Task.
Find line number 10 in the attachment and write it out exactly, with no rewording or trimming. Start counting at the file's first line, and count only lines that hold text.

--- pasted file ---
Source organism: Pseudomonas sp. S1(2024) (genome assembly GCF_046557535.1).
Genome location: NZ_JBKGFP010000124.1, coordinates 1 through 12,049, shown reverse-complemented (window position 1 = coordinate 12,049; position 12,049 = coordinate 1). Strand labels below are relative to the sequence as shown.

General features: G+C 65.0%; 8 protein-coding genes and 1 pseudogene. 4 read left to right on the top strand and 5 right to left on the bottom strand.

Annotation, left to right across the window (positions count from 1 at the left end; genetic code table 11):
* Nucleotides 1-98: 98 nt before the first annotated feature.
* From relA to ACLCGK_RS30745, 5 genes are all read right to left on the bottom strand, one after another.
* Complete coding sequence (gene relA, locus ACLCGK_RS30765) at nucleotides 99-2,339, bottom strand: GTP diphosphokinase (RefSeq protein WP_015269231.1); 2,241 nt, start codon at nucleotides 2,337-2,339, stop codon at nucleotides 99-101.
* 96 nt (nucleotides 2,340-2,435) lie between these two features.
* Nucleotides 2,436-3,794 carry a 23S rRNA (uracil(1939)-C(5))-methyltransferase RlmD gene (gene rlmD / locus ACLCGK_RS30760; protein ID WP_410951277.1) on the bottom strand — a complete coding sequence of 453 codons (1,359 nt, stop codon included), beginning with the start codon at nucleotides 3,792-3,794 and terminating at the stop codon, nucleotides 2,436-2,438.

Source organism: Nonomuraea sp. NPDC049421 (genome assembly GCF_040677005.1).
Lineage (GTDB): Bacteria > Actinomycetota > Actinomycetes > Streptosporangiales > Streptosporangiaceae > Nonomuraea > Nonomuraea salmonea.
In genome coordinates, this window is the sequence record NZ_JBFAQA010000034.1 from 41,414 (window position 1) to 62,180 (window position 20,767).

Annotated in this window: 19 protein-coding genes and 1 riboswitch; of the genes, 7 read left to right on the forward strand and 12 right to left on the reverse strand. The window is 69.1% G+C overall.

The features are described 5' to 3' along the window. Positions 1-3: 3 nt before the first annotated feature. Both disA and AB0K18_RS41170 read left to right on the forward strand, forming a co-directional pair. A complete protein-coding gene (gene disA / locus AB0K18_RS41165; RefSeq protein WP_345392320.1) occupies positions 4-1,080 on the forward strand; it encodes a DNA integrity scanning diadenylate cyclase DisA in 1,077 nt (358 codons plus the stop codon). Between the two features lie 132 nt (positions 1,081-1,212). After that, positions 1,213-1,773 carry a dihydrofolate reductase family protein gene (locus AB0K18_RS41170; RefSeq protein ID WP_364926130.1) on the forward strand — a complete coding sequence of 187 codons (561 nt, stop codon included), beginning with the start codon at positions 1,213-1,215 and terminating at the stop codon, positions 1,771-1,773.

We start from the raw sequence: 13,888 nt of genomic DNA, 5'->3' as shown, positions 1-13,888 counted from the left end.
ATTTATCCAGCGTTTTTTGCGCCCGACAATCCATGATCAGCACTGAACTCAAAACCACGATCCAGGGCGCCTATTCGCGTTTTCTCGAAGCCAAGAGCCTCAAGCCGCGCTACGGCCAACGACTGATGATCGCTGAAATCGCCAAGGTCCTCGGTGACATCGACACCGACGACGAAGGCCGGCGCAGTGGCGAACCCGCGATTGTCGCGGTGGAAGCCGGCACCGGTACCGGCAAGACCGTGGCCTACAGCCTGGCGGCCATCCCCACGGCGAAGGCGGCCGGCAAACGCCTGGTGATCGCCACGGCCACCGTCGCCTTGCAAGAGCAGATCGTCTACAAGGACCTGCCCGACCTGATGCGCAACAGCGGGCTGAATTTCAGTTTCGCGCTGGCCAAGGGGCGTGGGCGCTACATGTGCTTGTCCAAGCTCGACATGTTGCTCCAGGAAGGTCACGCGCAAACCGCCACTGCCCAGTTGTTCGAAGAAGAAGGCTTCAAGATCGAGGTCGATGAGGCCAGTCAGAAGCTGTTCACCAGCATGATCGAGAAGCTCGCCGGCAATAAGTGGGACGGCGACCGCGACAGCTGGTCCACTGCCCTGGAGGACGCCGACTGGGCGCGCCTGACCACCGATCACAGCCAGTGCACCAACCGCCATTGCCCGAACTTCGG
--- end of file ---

Source organism: Nonomuraea sp. NPDC049421 (genome assembly GCF_040677005.1).